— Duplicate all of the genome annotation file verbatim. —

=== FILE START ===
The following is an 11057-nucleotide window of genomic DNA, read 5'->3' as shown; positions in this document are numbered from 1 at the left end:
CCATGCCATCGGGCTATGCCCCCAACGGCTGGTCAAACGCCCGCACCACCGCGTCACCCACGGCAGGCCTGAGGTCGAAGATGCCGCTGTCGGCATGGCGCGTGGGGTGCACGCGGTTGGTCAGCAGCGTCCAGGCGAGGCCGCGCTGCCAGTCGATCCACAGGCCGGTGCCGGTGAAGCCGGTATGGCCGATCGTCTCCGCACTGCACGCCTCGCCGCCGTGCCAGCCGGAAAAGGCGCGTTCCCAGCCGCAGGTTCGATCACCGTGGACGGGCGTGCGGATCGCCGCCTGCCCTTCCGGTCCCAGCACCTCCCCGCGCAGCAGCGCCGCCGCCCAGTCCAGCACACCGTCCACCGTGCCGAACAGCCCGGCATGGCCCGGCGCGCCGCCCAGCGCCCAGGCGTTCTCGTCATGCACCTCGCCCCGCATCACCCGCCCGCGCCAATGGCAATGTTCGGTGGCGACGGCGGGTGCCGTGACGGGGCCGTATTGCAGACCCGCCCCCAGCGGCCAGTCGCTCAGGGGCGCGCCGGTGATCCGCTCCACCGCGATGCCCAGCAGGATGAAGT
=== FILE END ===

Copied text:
The following is an 11057-nucleotide window of genomic DNA, read 5'->3' as shown; positions in this document are numbered from 1 at the left end:
CCATGCCATCGGGCTATGCCCCCAACGGCTGGTCAAACGCCCGCACCACCGCGTCACCCACGGCAGGCCTGAGGTCGAAGATGCCGCTGTCGGCATGGCGCGTGGGGTGCACGCGGTTGGTCAGCAGCGTCCAGGCGAGGCCGCGCTGCCAGTCGATCCACAGGCCGGTGCCGGTGAAGCCGGTATGGCCGATCGTCTCCGCACTGCACGCCTCGCCGCCGTGCCAGCCGGAAAAGGCGCGTTCCCAGCCGCAGGTTCGATCACCGTGGACGGGCGTGCGGATCGCCGCCTGCCCTTCCGGTCCCAGCACCTCCCCGCGCAGCAGCGCCGCCGCCCAGTCCAGCACACCGTCCACCGTGCCGAACAGCCCGGCATGGCCCGGCGCGCCGCCCAGCGCCCAGGCGTTCTCGTCATGCACCTCGCCCCGCATCACCCGCCCGCGCCAATGGCAATGTTCGGTGGCGACGGCGGGTGCCGTGACGGGGCCGTATTGCAGACCCGCCCCCAGCGGCCAGTCGCTCAGGGGCGCGCCGGTGATCCGCTCCACCGCGATGCCCAGCAGGATGAAGT